5. Aluminum has a higher resistance to current flow which means to carry same amount of current aluminum wire has to be thicker than that of copper.

          6. Aluminum is more malleable thus it is more sensitive to compression. If the screw has been over-tightened on Aluminum wiring, the wire will continue to deform after tightening has stopped. This deformation creates a loose connection and reduces the current carrying capacity of the wire.

          How to locate aluminum wiring

          The best place to check whether your house has Aluminum wiring is to look for visible wiring in attic, basement and crawl space or at the service panel. The wiring should be marked with the word Aluminum, ALUM, AL, ALUM ACM, AL ACM. During home inspection the inspector will open the main distribution panel (if accessible and safe). Aluminum wires can be spotted at splices near the breakers or fuses.

          Furthermore, following symptoms that indicates aluminum wiring!

          1. Flickering lights.

          2. Static on the radio, computer or TV

          3. Circuit breakers or fuses that trip for no apparent reason.

          4. Odor similar to that of burning plastic around switches and receptacles.

          5. Discolored or warm switch plates and receptacles covers.

          6. Plugs that do not work even with the circuit energized.

          How to fix Aluminum wiring problems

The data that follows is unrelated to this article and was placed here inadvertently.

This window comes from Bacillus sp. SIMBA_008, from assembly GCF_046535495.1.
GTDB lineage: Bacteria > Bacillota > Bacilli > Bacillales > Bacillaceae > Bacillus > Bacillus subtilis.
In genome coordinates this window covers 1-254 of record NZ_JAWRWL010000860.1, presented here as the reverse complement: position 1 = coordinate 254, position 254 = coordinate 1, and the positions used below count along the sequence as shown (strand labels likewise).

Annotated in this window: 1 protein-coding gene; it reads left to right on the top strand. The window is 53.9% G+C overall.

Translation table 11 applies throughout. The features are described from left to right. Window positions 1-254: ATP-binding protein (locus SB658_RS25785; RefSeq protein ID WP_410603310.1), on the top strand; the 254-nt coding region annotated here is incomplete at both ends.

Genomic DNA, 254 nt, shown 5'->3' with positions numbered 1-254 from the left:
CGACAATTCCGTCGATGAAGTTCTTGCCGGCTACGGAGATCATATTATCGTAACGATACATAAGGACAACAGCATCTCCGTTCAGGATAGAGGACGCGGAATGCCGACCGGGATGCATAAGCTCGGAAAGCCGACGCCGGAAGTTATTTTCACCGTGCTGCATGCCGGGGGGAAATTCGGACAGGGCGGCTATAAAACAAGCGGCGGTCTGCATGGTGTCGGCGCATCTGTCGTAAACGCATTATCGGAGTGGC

To fix aluminum wiring problems hire Licensed Electrical contractor to inspect your house and to get advise about what needs to be done to ensure the safety. Every house is different and the solution to the aluminum wiring varies. 

          Following is few fixes that a licensed electrical contractor can propose!

          1. The best and permanent solution is to replace Aluminum wiring with the copper wiring.

          2. Cut back the damaged aluminum conductors and join these to a copper tail using a connector approved for use with aluminum. Such connectors are colored brown or purple (depending on the manufacturer). The copper tail is then terminated at the terminal screws of an ordinary devise (which includes approved receptacles, etc.)

          3. Cut back damaged aluminum conductors and re-terminate a new device bearing the marking CO/ALR (copper aluminum revised).

          At RK Home Inspection we advise our clients to hire a licensed electrical contractor to inspect and advise on the adequacy of Aluminum wiring.

          At RK Home Inspections we are available 7 days a week and we serve entire GTA Home Inspection Toronto, Home Inspection Mississauga, Home Inspection Brampton, Home Inspection Vaughan, Home Inspection GTA, Home Inspection Markham

          Find us on google places / maps  Home Inspection Mississauga, Home Inspector Mississauga, Mississauga Home Inspection

          Thursday, August 1, 2013

          Common Electrical problems in a House